Other states, including Virginia, provide the public online explanations of what’s included in their coronavirus testing data. Illinois public health officials don’t bother with such transparency. All we get is an asterisk marking a footnote that says you’re looking at data that is electronically reported by IDPH, commercial or hospital laboratories. And “all numbers displayed are provisional and will change.”
And Pritzker talks about the COVID-19 testing data as if it’s a pinball score — the bigger number, the better — even as African American and Latino state senators, representatives and Chicago aldermen chastise him for not focusing testing on minority hot spots where people are dying at rate a disproportionate to the population.
Illinois public health officials drag their feet when asked straightforward questions about the source of data, much of that the state keeps under lock and key. And nobody gets to double-check the state’s math. Even county and city health department leaders — some of whom have pandemic experience — aren’t given access to the Illinois’ National Electronic Disease Surveillance System.
I tried to think of any logical reason there could be for limiting data access to county and municipal epidemiologists during the coronavirus crisis.
The only thing that makes sense is something Winston Churchill once said: “The only statistics you can trust are those you falsified yourself.”
By late Wednesday, Pritzker’s administration hadn’t responded to questions about the science behind the data that guides the governor.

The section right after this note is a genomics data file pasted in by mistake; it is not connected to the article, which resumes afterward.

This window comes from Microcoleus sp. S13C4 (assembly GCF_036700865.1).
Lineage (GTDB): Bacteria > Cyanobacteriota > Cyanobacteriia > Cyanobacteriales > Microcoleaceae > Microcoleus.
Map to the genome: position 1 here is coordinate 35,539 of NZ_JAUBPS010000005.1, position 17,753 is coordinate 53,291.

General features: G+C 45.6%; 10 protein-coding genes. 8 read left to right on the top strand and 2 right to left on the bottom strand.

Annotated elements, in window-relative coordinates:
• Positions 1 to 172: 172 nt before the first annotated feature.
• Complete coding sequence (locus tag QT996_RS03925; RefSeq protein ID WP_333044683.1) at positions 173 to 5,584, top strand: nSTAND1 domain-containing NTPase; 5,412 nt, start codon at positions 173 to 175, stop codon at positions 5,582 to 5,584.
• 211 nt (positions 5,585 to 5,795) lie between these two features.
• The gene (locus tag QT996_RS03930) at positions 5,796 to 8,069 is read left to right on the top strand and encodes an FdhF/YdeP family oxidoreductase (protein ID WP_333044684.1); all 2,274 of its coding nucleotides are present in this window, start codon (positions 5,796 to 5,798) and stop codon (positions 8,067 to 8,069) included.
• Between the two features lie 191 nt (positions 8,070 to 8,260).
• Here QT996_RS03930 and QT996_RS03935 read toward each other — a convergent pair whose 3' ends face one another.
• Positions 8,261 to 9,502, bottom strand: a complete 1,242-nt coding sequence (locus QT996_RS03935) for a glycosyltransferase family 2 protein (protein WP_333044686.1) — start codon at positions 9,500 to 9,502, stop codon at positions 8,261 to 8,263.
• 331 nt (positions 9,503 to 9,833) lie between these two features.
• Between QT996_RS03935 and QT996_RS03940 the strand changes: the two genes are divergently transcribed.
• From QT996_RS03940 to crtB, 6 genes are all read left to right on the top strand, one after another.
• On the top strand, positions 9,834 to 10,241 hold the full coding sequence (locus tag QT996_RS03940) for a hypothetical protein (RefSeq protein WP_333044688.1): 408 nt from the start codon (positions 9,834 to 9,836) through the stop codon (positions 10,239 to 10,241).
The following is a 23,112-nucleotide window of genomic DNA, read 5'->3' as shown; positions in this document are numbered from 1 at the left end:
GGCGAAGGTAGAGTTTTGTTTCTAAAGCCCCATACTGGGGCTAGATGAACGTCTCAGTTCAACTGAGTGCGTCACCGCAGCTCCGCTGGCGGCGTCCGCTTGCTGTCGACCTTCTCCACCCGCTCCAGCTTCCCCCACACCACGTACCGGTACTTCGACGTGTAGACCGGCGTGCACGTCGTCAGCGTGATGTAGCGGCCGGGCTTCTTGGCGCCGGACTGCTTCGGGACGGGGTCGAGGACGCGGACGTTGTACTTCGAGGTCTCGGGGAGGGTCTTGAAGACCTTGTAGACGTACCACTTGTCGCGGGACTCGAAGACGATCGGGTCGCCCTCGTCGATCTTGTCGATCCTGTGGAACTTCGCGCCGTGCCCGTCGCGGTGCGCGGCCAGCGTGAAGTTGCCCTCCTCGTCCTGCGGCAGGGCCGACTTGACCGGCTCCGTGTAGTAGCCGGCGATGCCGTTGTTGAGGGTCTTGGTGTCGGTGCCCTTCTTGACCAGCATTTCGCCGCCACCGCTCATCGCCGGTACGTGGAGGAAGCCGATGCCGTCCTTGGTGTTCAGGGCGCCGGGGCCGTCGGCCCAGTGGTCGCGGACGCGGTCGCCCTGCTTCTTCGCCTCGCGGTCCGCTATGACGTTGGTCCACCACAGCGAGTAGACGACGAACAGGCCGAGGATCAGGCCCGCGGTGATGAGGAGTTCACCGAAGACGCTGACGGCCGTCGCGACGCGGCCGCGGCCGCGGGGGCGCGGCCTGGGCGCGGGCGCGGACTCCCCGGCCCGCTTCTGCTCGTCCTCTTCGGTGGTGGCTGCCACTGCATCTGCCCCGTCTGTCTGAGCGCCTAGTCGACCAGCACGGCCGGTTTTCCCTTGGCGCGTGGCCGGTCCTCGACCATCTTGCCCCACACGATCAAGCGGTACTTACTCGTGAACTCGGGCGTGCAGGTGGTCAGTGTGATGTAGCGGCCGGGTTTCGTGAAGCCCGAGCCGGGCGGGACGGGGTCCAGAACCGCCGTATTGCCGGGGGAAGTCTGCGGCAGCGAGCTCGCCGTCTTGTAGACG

IDPH officials emailed to ask for patience while they “get clarification on” my questions about the source of the state’s testing data: If the spike in reported cases has anything to do with a requirement for commercial labs to report “aggregate” testing data. If antibody tests (which don’t detect an active virus) are included in testing totals. And how the state’s statistics get scrubbed before being presented to the public.
The public deserves those details, which might add insight consistently lacking from the governor’s coronavirus testing strategy that folks are relying on to slow the spread of COVID-19 and eventually reopen the economy.
Pritzker continues lean on statistics that are difficult to understand, let alone trust, while dodging critical questions he doesn’t want to answer. Sometimes, when stats won’t do, the governor offers up anecdotes that he trusts won’t get fact-checked by a press corps limited to one question a day.
Much like on Monday, when Pritzker said coronavirus testing by Ann and Robert H. Lurie Children’s Hospital was proof that his administration’s testing prowess.
He must have forgotten that April 10, Pritzker promised black neighbors on Chicago’s Southwest Side that the hospital his sister’s foundation gave $15 million in January would process 400 tests a day.
As of May 1, the hospital’s daily testing average was about 100, a spokeswoman said.
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That’s not just a statistic. It’s a fact. There’s a difference.
Somebody, tell J.B.
Mark Konkol, recipient of the 2011 Pulitzer Prize for local reporting and Emmy-nominated producer, was a producer, writer and narrator for the “Chicagoland” docu-series on CNN. He was a consulting producer on the Showtime documentary, “16 Shots.”